Using MOOCs to raise the bar

A recent article about how MOOCs might, in fact, increase and not decrease costs on college campuses has been getting a fair bit of attention for its argument that the large lecture classes that it replaces were already the cost-saving venues of higher education and many of the proposals for integrating MOOCs well involve replacing these cost-efficient large classes with free MOOCs and then expensive associated mentoring. Additionally, it observes that even if a college doesn’t choose to incorporate MOOCs, the fact that they exist may make students less tolerant of paying tuition for large lecture courses.

The quote that jumped out at me, though, came in the middle of this argument:

The large lecture class is efficient, with a low per-student cost as the expense of the instructor resource is spread across so many students. Every institution of higher learning would love to only have small classes, but the economics simply don’t work. Faculty are too expensive. The large lecture class subsidizes everything else.

Except, unless I’m interpreting the definition of “large” and “small” incorrectly here, I’m pretty sure that I went to a college with only small classes, and currently teach at a college with only small classes. The article’s assertion that MOOCs will lead to a shift where undergraduate education must be personal and interactive is at the same time a suggestion that there will be a strong and possibly growing market for the small, liberal arts college experience.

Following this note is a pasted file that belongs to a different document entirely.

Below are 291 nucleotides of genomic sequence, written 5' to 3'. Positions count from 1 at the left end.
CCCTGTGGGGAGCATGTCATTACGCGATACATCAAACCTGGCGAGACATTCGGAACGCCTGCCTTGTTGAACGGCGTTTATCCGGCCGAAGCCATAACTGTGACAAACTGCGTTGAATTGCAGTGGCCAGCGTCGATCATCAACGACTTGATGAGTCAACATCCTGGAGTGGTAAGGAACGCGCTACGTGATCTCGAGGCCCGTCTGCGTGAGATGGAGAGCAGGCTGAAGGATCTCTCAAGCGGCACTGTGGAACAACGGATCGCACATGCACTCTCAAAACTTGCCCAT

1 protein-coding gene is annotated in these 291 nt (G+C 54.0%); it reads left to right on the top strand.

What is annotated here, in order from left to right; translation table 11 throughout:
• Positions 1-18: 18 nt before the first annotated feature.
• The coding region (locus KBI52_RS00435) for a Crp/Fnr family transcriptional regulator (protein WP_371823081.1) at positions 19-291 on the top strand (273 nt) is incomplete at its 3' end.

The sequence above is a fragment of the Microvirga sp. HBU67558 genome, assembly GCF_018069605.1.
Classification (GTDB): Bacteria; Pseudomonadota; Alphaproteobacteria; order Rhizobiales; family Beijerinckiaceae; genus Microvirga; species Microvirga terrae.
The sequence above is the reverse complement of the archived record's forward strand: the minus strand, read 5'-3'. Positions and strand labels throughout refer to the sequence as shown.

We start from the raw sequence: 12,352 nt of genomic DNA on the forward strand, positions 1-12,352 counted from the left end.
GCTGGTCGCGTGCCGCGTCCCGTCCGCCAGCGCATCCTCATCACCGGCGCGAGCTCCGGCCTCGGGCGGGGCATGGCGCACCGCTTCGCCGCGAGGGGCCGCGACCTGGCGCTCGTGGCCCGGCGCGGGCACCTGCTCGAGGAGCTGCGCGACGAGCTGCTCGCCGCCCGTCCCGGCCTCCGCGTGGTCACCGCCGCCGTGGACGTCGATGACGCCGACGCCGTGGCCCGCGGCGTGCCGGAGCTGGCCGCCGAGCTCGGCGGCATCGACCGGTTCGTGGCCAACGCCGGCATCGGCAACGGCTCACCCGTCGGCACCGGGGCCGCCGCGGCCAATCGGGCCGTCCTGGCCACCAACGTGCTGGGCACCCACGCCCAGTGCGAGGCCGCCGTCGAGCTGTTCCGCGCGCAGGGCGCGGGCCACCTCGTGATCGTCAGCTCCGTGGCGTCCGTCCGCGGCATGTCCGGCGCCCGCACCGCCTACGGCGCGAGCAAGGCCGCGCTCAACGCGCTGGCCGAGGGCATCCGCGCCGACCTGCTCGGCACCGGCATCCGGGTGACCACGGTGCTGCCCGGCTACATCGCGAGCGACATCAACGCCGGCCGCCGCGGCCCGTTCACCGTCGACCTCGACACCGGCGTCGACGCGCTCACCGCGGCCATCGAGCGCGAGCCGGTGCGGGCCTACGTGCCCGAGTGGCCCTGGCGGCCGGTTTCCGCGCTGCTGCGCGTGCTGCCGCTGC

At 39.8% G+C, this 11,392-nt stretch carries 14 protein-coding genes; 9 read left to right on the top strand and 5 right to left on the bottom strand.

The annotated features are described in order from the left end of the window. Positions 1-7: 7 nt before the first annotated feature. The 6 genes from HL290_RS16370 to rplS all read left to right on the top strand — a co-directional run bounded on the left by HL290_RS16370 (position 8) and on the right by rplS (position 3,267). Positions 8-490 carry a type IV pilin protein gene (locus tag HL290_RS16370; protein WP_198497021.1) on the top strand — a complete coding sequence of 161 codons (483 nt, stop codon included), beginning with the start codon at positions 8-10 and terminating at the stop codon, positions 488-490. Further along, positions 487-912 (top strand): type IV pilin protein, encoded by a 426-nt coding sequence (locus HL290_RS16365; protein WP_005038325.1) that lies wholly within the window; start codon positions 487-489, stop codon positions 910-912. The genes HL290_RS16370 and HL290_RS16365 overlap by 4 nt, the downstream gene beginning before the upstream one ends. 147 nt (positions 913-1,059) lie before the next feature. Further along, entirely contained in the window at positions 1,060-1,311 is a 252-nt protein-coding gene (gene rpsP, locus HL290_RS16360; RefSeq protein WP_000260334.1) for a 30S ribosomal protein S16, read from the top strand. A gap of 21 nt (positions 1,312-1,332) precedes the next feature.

Of course, that requires a lot of education about what that experience really is, and how much it differs from what many people assume a college experience must be. And, as the article notes, it isn’t cheap – certainly not as cheap as MOOCs can be. But it seems that perhaps the national discussion about MOOCs can be a real opportunity to communicate those differences.

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